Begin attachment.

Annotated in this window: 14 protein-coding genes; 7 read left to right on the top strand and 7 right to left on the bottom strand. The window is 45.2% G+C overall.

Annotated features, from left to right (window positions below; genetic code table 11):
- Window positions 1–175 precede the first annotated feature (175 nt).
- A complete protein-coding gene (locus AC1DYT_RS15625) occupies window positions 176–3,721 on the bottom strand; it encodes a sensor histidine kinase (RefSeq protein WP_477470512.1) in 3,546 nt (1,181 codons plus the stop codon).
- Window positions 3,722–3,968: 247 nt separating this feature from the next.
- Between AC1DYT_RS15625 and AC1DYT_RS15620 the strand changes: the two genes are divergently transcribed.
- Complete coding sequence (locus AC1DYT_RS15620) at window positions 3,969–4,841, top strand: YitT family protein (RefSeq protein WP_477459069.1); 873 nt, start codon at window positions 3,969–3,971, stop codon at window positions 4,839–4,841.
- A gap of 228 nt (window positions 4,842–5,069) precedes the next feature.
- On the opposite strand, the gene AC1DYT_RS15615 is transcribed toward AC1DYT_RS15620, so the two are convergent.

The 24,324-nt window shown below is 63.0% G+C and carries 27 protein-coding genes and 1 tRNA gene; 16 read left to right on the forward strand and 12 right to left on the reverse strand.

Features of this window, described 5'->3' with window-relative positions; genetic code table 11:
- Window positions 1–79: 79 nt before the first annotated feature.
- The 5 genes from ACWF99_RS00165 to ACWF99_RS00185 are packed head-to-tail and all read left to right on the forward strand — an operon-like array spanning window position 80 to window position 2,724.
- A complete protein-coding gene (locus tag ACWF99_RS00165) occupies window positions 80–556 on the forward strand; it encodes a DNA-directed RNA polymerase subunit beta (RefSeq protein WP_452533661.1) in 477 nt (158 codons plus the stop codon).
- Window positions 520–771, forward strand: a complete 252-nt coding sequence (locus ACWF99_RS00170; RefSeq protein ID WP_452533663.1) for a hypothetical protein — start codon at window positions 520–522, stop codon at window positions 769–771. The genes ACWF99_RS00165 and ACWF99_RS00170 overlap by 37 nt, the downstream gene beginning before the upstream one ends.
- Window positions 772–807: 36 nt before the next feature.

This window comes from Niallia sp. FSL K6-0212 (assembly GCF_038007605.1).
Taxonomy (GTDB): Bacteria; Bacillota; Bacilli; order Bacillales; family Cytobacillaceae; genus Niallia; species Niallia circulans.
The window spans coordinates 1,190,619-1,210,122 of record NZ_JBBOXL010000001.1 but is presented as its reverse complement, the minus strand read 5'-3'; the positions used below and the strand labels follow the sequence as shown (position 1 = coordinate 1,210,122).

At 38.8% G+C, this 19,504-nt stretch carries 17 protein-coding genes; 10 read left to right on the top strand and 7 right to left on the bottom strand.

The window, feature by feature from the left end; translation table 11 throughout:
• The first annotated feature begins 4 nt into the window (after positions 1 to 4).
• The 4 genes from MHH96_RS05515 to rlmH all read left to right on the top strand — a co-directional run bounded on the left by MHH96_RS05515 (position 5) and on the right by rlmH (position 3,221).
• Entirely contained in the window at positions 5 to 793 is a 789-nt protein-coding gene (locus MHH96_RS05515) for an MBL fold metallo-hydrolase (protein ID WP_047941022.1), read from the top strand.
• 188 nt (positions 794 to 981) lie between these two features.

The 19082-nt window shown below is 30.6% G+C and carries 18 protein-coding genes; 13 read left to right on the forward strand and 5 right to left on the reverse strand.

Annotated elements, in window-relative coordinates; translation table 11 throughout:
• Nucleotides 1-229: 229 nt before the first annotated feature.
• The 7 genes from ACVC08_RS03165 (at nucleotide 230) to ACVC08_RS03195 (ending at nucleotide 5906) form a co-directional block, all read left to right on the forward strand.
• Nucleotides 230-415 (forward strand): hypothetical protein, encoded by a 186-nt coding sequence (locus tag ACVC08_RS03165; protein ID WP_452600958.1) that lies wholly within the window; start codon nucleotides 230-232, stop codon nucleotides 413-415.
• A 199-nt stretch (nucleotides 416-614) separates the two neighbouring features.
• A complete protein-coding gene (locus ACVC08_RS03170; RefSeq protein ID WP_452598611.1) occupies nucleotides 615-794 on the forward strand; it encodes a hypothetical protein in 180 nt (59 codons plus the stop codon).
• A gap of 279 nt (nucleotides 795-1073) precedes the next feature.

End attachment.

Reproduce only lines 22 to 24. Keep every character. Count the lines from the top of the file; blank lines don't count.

• The first annotated feature begins 4 nt into the window (after positions 1 to 4).
• The 4 genes from MHH96_RS05515 to rlmH all read left to right on the top strand — a co-directional run bounded on the left by MHH96_RS05515 (position 5) and on the right by rlmH (position 3,221).
• Entirely contained in the window at positions 5 to 793 is a 789-nt protein-coding gene (locus MHH96_RS05515) for an MBL fold metallo-hydrolase (protein ID WP_047941022.1), read from the top strand.